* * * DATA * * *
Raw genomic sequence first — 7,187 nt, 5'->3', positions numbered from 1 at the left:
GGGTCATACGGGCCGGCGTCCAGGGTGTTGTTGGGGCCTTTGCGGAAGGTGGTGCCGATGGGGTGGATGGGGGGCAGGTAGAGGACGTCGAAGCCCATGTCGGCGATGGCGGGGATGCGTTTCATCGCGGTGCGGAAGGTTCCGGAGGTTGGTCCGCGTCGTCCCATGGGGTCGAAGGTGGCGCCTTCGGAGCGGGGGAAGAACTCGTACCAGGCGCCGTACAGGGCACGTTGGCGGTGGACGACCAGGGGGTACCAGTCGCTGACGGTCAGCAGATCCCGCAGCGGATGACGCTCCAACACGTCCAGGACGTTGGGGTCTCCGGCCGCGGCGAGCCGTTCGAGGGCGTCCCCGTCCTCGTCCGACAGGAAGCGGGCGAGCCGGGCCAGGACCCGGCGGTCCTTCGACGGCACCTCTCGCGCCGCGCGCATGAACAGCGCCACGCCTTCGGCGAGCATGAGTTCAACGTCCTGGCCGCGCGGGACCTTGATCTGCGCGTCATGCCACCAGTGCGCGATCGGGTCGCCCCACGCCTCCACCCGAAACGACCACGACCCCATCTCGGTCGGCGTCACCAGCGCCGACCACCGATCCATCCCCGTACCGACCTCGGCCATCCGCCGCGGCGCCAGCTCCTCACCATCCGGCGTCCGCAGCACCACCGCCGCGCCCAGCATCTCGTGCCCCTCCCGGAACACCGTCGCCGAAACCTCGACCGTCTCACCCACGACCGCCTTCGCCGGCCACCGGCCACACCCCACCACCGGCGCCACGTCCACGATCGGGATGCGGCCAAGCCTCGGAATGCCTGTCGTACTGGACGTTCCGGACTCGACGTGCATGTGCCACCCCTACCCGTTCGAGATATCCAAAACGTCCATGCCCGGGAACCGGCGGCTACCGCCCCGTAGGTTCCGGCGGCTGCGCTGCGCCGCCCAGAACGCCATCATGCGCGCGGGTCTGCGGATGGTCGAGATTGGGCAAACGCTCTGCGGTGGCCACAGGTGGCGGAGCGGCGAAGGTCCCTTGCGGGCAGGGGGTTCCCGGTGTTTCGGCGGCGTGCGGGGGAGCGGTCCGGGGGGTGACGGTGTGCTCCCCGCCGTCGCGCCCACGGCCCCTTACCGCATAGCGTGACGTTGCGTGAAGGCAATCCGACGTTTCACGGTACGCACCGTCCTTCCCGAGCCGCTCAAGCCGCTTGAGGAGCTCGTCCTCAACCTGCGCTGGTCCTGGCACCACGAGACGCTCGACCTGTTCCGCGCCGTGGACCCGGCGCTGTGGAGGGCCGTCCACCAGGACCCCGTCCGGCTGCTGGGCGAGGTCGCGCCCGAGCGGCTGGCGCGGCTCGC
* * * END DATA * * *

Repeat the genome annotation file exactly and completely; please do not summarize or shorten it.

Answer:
Raw genomic sequence first — 7,187 nt, 5'->3', positions numbered from 1 at the left:
GGGTCATACGGGCCGGCGTCCAGGGTGTTGTTGGGGCCTTTGCGGAAGGTGGTGCCGATGGGGTGGATGGGGGGCAGGTAGAGGACGTCGAAGCCCATGTCGGCGATGGCGGGGATGCGTTTCATCGCGGTGCGGAAGGTTCCGGAGGTTGGTCCGCGTCGTCCCATGGGGTCGAAGGTGGCGCCTTCGGAGCGGGGGAAGAACTCGTACCAGGCGCCGTACAGGGCACGTTGGCGGTGGACGACCAGGGGGTACCAGTCGCTGACGGTCAGCAGATCCCGCAGCGGATGACGCTCCAACACGTCCAGGACGTTGGGGTCTCCGGCCGCGGCGAGCCGTTCGAGGGCGTCCCCGTCCTCGTCCGACAGGAAGCGGGCGAGCCGGGCCAGGACCCGGCGGTCCTTCGACGGCACCTCTCGCGCCGCGCGCATGAACAGCGCCACGCCTTCGGCGAGCATGAGTTCAACGTCCTGGCCGCGCGGGACCTTGATCTGCGCGTCATGCCACCAGTGCGCGATCGGGTCGCCCCACGCCTCCACCCGAAACGACCACGACCCCATCTCGGTCGGCGTCACCAGCGCCGACCACCGATCCATCCCCGTACCGACCTCGGCCATCCGCCGCGGCGCCAGCTCCTCACCATCCGGCGTCCGCAGCACCACCGCCGCGCCCAGCATCTCGTGCCCCTCCCGGAACACCGTCGCCGAAACCTCGACCGTCTCACCCACGACCGCCTTCGCCGGCCACCGGCCACACCCCACCACCGGCGCCACGTCCACGATCGGGATGCGGCCAAGCCTCGGAATGCCTGTCGTACTGGACGTTCCGGACTCGACGTGCATGTGCCACCCCTACCCGTTCGAGATATCCAAAACGTCCATGCCCGGGAACCGGCGGCTACCGCCCCGTAGGTTCCGGCGGCTGCGCTGCGCCGCCCAGAACGCCATCATGCGCGCGGGTCTGCGGATGGTCGAGATTGGGCAAACGCTCTGCGGTGGCCACAGGTGGCGGAGCGGCGAAGGTCCCTTGCGGGCAGGGGGTTCCCGGTGTTTCGGCGGCGTGCGGGGGAGCGGTCCGGGGGGTGACGGTGTGCTCCCCGCCGTCGCGCCCACGGCCCCTTACCGCATAGCGTGACGTTGCGTGAAGGCAATCCGACGTTTCACGGTACGCACCGTCCTTCCCGAGCCGCTCAAGCCGCTTGAGGAGCTCGTCCTCAACCTGCGCTGGTCCTGGCACCACGAGACGCTCGACCTGTTCCGCGCCGTGGACCCGGCGCTGTGGAGGGCCGTCCACCAGGACCCCGTCCGGCTGCTGGGCGAGGTCGCGCCCGAGCGGCTGGCGCGGCTCGC